Many activists lived in dire fear of nuclear war during the 1980s, and this was the focus of much of the activism. A prime concern was that uranium fuels the global nuclear weapons cycle, either directly or by adding to stockpiles, which could also be accessed by terrorists. Aboriginal Elders from the Kokatha nation had clearly and repeatedly expressed their opposition to the mine. An independent anthropological report verified the Kokatha’s claim of sacred sites at Roxby but this was ignored by the Joint Venturers. The main (Whenan) shaft had already destroyed one site of significance and others were threatened.
While the Roxby blockades were unsuccessful in stopping the mine, the campaign continues.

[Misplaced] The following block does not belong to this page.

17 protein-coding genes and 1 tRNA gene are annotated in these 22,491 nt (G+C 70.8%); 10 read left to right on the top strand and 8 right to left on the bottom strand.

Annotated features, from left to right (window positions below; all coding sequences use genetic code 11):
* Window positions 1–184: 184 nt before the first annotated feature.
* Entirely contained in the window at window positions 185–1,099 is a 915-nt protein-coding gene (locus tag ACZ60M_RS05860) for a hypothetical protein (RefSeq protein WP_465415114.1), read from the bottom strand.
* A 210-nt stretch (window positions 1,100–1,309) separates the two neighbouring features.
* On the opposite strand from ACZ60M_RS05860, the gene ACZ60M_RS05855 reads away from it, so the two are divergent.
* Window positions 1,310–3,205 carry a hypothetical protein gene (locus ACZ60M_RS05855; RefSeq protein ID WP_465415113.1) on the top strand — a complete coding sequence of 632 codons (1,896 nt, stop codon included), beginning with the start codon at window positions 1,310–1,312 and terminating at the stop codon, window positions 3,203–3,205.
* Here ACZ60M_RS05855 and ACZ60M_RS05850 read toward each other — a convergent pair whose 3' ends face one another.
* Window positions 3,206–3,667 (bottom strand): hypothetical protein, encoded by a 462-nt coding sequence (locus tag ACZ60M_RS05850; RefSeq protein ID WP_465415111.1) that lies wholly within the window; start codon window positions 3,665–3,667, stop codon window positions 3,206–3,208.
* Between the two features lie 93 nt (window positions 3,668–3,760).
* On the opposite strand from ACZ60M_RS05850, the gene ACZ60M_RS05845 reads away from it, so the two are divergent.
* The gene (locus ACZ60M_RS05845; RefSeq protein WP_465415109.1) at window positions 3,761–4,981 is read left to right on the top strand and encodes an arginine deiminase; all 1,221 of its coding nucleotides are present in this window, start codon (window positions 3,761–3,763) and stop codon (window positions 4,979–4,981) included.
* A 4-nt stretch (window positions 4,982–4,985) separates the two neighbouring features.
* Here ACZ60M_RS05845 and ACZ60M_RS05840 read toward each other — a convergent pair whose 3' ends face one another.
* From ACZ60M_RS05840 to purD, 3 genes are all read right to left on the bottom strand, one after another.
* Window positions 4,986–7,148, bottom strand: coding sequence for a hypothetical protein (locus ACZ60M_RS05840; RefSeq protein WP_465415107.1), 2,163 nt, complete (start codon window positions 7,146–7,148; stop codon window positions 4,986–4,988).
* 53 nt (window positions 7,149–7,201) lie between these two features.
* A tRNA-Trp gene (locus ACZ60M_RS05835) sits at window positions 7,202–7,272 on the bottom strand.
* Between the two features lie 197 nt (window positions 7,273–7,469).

- Australians campaign against nuclear power and uranium mining, 1974-1988, Global Nonviolent Action Database
- Interview with Kevin Buzzacott by Iain McIntyre, 2013, How To Make Trouble and Influence People – Mr Buzzacott was an Arabunna man and prominent anti-uranium and land rights activist. A key figure in the opposition to the South Australian Olympic Dam mine and the nuclear industry in general, he engaged in a series of campaigns taking the issues of dispossession and Aboriginal sovereignty directly to State and Federal governments and the corporations they serve. Aboriginal and Torres Strait Islander people are advised that this link includes a photograph of Mr Buzzacott who passed away in 2023.
- Lizards Revenge – Expansion Olympic Dam under pressure, 2012, Nuclear Monitor – Hundreds of people from around the country joined the Lizards Revenge music and arts festival and protest camp that took place at the gates of BHP Billiton’s Olympic Dam copper and uranium mine in South Australia from 14-18 July 2012.